Does advertising that you don't have a cleaning fee give you a competitive edge or attract low-quality guests?

TL;DR: Does advertising that you don’t have a cleaning fee give you a competitive edge or attract low-quality guests?

The answer is probably both!

I’ve been thinking of adding “No Cleaning Fee” to my listing title.

I took a couple of months off hosting and recently reopened my listing, a basement in-law suite. I have hosted this space off-an-on since 2015. I have noticed it takes a while to get bookings after I’ve been closed. (Whether it is because I don’t have recent reviews, the algorithm is slow to find reopened listings, or because I usually take a break after I’ve had a three-star review, I don’t know.)

My market (Seattle) is saturated with professional hosts with 2-night minimums and/or big cleaning fees, so I started catering to one-night stays. This works better for my busy schedule as I can just be open a few nights a week in between family activities. (And I avoid hosting the days my kids wake up early, which was the catalyst for my three-star review in September.)

I dropped the cleaning fee and raised my prices with the assumption I’ll be hosting one-night stays. I got two different one-night bookings over Thanksgiving weekend and they both were wonderful guests, exactly who I was looking for!

However, I don’t want to attract those guests looking for a crash-pad after a night of partying as they often are loud, have extra guests, and leave a mess. I take other measures to deter these guests: have a morning cut-off time for day-day bookings, emphasize I live on site, emphasize the quiet hours, and engage guests if they show up with undisclosed extra guests. Still, I get these on occasion. Do you think announcing that I don’t have a cleaning fee would attract more guests who aren’t a good fit?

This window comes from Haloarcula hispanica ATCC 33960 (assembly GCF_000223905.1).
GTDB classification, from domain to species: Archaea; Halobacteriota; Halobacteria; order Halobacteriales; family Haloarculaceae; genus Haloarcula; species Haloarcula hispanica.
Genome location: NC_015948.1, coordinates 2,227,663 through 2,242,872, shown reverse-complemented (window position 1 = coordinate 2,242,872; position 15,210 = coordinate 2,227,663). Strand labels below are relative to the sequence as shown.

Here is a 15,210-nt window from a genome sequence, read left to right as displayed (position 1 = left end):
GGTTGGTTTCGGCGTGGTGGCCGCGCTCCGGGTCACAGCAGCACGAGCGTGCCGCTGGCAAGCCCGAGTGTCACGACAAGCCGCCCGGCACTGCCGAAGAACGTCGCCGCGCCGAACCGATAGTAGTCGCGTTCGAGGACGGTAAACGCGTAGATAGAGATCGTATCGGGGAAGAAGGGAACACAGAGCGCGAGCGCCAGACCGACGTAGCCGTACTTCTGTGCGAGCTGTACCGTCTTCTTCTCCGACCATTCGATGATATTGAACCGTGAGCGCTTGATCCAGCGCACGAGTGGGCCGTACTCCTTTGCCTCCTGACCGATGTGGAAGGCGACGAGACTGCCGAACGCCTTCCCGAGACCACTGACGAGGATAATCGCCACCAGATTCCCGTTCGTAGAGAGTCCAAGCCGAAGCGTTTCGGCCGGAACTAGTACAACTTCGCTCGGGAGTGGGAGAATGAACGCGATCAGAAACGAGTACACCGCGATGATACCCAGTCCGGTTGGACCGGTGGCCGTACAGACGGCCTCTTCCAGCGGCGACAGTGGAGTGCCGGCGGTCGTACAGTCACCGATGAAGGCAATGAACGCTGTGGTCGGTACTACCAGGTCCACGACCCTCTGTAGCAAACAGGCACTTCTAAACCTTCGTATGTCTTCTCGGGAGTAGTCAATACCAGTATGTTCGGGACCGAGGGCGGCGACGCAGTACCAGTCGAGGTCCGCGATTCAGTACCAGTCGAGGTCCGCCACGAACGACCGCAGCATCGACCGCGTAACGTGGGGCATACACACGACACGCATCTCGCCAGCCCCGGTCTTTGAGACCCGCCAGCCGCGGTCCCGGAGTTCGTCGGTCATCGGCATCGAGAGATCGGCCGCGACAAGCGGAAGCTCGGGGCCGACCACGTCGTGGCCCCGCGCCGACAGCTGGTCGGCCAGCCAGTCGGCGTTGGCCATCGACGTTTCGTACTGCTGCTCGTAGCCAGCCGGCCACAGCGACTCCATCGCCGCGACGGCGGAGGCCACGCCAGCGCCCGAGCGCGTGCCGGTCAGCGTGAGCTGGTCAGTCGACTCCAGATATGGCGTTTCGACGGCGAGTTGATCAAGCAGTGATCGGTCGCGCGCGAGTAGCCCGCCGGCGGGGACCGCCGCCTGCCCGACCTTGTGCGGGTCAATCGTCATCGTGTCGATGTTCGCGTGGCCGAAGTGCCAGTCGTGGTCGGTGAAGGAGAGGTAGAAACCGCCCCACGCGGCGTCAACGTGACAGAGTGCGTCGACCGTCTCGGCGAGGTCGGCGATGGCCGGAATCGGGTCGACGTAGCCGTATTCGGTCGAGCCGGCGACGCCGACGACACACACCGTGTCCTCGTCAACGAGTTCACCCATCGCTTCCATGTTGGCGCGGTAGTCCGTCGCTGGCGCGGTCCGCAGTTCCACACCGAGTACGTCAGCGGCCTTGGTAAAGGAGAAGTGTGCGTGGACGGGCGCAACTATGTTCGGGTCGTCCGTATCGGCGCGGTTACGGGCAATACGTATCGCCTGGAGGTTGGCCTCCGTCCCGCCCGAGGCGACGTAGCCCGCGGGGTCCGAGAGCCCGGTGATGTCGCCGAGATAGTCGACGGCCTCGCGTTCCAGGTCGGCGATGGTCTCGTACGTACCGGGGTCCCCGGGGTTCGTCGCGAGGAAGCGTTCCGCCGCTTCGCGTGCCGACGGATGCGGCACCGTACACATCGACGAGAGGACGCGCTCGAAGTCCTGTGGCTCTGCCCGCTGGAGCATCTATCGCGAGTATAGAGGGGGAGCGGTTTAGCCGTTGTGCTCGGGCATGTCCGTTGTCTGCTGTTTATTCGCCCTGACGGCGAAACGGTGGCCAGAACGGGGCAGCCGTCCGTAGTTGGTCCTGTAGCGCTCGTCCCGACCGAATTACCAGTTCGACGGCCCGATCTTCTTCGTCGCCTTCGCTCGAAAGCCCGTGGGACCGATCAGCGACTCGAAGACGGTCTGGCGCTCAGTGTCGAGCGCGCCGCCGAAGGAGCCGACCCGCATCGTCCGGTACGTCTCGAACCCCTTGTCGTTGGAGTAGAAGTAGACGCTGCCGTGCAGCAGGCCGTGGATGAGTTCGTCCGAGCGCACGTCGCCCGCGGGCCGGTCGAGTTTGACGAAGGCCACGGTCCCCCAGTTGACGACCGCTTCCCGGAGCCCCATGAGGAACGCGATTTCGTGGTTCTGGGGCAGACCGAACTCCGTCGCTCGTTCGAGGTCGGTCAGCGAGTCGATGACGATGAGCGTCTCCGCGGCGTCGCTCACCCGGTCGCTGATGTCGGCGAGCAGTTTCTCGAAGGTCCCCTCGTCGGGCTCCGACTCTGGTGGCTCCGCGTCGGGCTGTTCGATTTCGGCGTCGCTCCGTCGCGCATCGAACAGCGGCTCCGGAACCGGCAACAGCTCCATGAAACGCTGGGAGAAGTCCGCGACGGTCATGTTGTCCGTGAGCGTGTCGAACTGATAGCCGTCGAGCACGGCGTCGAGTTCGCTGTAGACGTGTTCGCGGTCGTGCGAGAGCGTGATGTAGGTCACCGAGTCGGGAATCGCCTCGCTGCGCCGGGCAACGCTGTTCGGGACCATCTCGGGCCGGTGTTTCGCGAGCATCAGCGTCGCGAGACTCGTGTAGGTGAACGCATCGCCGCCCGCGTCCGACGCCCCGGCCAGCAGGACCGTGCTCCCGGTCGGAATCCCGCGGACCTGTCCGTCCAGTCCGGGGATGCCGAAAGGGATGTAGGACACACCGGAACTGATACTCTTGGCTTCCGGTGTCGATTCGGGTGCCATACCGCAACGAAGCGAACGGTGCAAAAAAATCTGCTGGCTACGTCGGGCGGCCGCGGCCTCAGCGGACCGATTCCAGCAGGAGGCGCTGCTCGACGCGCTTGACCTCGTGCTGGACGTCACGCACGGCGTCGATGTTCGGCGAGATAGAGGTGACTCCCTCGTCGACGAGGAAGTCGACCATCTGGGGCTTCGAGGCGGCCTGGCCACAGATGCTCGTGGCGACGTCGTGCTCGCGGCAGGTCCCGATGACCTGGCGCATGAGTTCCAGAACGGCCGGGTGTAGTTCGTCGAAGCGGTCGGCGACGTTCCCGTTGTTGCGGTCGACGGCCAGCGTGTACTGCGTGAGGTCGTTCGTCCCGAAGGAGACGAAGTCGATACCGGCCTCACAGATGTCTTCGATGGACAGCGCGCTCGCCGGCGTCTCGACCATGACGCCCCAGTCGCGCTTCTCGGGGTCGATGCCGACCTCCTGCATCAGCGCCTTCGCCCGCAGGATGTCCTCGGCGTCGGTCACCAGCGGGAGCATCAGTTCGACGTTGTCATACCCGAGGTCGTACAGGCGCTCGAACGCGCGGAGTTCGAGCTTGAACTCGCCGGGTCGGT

As usual, I’m overanalyzing everything. :slight_smile:

I noticed from browsing in Incognito if you tick the “display total before taxes” box it hides the cleaning fee in the total breakdown, at least before booking, so it could be guests don’t even realize there is no cleaning fee.

(I’m not asking if I should charge a cleaning fee or not. I do in the busy summer season when I’m as booked as I want to be.)

A picture is worth etc. etc

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Lovely listing! Is it yours?


There is a link on my forum profile
(Current prices for December are jacked up because we want a break but will accept reservations for a big fat premium fee. Back to normal next year, where we are already solidly booked until the end of April)

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I am sure guests appreciate finding a two-bedroom place without a cleaning fee. I’m guessing this listing title has only been helpful? I’m not sure if Coquitlam is also an oversaturated market.

We included it in the listing name after we read the market research last spring about how cleaning fees left such a sour taste in the mouths of Airbnb guest members.

Coquitlam is a competitive market – but this will change next spring when new legislation removes free-standing suites from the market – no more “investment condos,” just in house, in-law suites and laneway houses in the back yard. Then this becomes more of a sellers’ market.

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Would love to see your listing - we occassionaly travel to Seattle.

I am one of those guests who get annoyed at cleaning fees - we don’t charge one for our Airbnb.

One of the other things I look for is off-street parking - tough to fine in Seattle.

Yes it is! I posted a few weeks ago about getting a reserved parking sign. I live in a residential neighborhood a few miles from downtown and have had recent problems with people parking in my off-street spot. I’m glad I can offer parking as an amenity but it is annoying keeping watch to ensure it is available.

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However you decide to word your listing, remember that the majority of guests read very little. Thus your emphasizing certain aspects many not get through.